As a founding member of 1980’s supergroup Duran Duran, Nick Rhodes was a visionary who saw the future of music in shimmering synths and burbling arpeggiators. The rest, as we know, is history. On the band’s new album Paper Gods, Rhodes shows us that he's still on the forefront of synth technology and techniques. Let’s examine some key elements of Rhodes’ style, both classic and current.
1. Synth Licks
Ex. 1 is inspired by the song “Pressure Off” from Duran Duran’s new album Paper Gods. Rhodes is great at putting a subtle synth lick at the end of a phrase that really accentuates the lyric. Here we use a mono synth with a filter that gently opens as the sound develops. The groove is in E minor and our fill comes in on the second half of the second bar and the notes all come from the E minor pentatonic scale (E, G, A, B, D, E). The synth has a long sustain and slow release that trails off and adds to the dreaminess of the sound. On the last note in the line, we turn the mod wheel all the way up to get an interesting phasing that adds intensity to the line. When using your own hardware and software synths, cycle through the Moog oriented patches to look for a sound like this. Experiment with moving the mod wheel and tweaking a few knobs to get just the right vibe.
2. A is for Arpeggiator
One of the key elements to Duran Duran’s sound is a shimmering arpeggiated synth. The beauty of using an arpeggiator is that you automatically get incredible sounding synth parts by just pushing a button. Many synths have a few interesting arpeggiator patterns on them. To get started, hold down some chord voicings and see which pattern work best to fill out the track. (Note that the arpeggiator locks in to the metronome of a track so if you play it live, the drummer will need to have a click track). Ex. 2 was influenced by the arpeggiated synth on the Duran Duran classic hit “Rio.” If you look at the music you will see there's not a lot to write because the machine is doing all of the work! I like to use sus chords with an arpeggiator so I get mysterious fourth intervals. This example uses an A sus chord. Listen to Rio with this knowledge and see how simple chord changes make great arpeggiator parts!
3. Get Synced!
Another great sound found on Duran Duran songs from the early 1980’s is the sync synth. For our purpose, a Hard Sync sound is a shrill, phasing synth sound that got very popular in the early 80's and was a staple on Yamaha synths like the DX-7. In Ex. 3, lets put a simple melody over our arpeggiated A sus chord from the last example. All the notes come from the A Mixolydian mode (A, B, C#, D, E, F#, G, A) and have a simple rhythmic motif that repeats. The sync sound sits perfectly atop the percolating chord. Experiment with filters and effects on both sounds to get just the right color for your music.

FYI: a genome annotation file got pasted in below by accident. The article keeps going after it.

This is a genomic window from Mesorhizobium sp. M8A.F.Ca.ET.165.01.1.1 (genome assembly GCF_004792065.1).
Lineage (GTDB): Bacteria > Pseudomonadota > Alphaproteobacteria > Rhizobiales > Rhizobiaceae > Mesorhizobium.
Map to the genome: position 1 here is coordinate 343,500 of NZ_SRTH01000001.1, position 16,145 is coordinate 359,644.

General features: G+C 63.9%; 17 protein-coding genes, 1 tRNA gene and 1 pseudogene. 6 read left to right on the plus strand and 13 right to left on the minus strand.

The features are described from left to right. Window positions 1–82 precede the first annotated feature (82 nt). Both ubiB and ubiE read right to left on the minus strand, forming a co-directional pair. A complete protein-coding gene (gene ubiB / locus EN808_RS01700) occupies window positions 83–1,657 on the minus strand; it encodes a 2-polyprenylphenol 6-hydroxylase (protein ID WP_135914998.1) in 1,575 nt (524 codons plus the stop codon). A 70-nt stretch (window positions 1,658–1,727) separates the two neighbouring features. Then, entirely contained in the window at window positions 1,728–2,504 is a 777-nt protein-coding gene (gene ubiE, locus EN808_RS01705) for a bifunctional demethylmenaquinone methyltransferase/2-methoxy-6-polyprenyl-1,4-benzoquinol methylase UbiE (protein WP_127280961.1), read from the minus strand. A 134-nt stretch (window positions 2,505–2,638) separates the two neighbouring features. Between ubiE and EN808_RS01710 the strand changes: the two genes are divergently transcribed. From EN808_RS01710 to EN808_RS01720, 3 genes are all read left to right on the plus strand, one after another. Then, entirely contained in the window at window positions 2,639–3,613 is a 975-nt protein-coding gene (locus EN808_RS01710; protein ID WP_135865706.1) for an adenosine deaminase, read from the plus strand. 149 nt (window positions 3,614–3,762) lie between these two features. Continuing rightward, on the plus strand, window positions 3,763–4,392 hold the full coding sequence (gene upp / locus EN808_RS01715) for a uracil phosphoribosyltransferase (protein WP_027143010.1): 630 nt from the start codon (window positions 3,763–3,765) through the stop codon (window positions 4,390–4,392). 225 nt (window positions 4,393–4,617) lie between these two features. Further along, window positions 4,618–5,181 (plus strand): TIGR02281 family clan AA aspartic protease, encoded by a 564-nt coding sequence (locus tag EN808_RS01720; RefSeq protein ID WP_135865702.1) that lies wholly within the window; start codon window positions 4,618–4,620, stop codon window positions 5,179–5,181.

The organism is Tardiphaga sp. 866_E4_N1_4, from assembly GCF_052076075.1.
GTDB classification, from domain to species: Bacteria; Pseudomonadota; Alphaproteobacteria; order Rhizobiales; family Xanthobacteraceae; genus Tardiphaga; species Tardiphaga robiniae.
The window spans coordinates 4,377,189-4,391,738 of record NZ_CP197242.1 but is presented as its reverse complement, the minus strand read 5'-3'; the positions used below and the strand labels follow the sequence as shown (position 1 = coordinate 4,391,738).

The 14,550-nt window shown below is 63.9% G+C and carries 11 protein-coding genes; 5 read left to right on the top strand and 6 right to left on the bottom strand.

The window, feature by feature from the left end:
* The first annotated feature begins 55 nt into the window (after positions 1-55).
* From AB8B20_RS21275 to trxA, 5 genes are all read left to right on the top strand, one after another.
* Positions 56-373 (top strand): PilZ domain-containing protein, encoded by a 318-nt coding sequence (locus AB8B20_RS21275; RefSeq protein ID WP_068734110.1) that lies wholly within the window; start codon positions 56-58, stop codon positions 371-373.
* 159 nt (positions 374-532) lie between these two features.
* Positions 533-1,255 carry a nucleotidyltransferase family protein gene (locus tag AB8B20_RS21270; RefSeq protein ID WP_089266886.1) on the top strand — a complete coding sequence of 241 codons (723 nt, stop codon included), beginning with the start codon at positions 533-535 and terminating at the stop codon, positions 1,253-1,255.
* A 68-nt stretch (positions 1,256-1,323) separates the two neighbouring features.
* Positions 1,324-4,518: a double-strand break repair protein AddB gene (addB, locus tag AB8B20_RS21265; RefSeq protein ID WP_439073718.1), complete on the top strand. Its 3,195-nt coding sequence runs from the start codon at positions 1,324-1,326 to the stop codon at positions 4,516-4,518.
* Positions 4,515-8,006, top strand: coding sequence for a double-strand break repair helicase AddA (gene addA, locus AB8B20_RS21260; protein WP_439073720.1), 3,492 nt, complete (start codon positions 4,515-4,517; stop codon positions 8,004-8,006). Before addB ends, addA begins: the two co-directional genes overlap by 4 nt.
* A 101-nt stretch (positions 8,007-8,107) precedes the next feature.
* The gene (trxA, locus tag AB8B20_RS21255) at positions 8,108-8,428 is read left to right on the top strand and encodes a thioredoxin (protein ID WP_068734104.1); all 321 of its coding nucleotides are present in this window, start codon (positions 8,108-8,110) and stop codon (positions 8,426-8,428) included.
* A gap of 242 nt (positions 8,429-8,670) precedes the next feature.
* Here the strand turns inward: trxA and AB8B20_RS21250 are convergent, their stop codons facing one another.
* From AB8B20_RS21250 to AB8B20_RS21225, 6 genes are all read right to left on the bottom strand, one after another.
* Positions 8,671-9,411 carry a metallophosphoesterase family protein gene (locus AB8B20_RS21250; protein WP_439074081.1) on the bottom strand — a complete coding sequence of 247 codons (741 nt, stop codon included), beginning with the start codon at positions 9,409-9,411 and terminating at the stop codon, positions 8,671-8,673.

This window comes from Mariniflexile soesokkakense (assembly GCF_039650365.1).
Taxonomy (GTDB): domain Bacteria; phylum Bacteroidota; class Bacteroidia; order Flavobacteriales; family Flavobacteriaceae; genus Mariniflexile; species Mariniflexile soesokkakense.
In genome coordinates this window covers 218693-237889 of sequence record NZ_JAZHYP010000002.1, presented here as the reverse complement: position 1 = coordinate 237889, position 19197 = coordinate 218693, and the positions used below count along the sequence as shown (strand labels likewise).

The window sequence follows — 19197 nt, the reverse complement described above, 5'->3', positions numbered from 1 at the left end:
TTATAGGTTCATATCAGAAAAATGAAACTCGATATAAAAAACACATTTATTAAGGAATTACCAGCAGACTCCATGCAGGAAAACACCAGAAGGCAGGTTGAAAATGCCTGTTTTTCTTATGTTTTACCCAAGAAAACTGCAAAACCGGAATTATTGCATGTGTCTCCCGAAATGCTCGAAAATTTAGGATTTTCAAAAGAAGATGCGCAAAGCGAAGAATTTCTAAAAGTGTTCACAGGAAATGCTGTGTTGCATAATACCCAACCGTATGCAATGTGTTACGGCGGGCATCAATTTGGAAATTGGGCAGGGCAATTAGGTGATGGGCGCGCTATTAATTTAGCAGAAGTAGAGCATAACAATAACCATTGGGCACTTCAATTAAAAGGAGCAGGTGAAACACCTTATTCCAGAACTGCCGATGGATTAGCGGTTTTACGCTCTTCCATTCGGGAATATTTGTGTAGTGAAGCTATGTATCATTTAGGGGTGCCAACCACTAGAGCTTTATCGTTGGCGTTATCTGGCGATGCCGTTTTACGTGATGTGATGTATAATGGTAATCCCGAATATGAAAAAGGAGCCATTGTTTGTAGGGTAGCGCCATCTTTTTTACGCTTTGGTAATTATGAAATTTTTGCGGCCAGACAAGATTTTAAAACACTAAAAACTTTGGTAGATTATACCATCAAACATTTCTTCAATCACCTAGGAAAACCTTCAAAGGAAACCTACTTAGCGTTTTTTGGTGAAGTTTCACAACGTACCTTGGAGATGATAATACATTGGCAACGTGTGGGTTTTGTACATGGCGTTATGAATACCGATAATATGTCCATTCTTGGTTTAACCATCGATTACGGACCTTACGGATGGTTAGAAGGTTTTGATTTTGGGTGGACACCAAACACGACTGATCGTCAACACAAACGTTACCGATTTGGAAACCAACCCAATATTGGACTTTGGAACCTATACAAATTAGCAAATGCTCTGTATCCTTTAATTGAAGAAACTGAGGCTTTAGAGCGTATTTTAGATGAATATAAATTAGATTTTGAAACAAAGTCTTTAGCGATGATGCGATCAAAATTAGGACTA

4. Powerful Pads
Ex. 4 is influenced by the pad on the chorus of the Duran Duran megahit Hungry Like The Wolf. For this pad, I’m using a sound influenced by the famed PPG Wave. The PPG Wave was the very first digital wavetable synthesizer with analog filters. In your synth sound banks, look for something that says “wavetable,” or use a virtual recreation like the Waldorf PPG. Here we have a very simple harmonic motion of two triads, and the attack and decay are both slowly developing so the two chords really blend with each other as they pass. These pads have a nice shimmer and ambiance. As always, check your mod wheel to see if it has any cool effects mapped to it.
5. Synth Stabs
Also a staple in Rhodes’ aural arsenal is the synth stab, illustrated in Ex. 5. For our sound we’ve chosen an Oberheim Matrix sound from the freeware U-HE synth Tyrel. Other common names for a patch like this are “Poly Synth” or “Synth Brass.” Make sure to open up the filter on the cutoff frequency to get just the right amount of bzzzzzzz. In this example, we alternate between E minor and D triads over an E minor chord progression.
To see the music written out please visit Keyboard Magazine online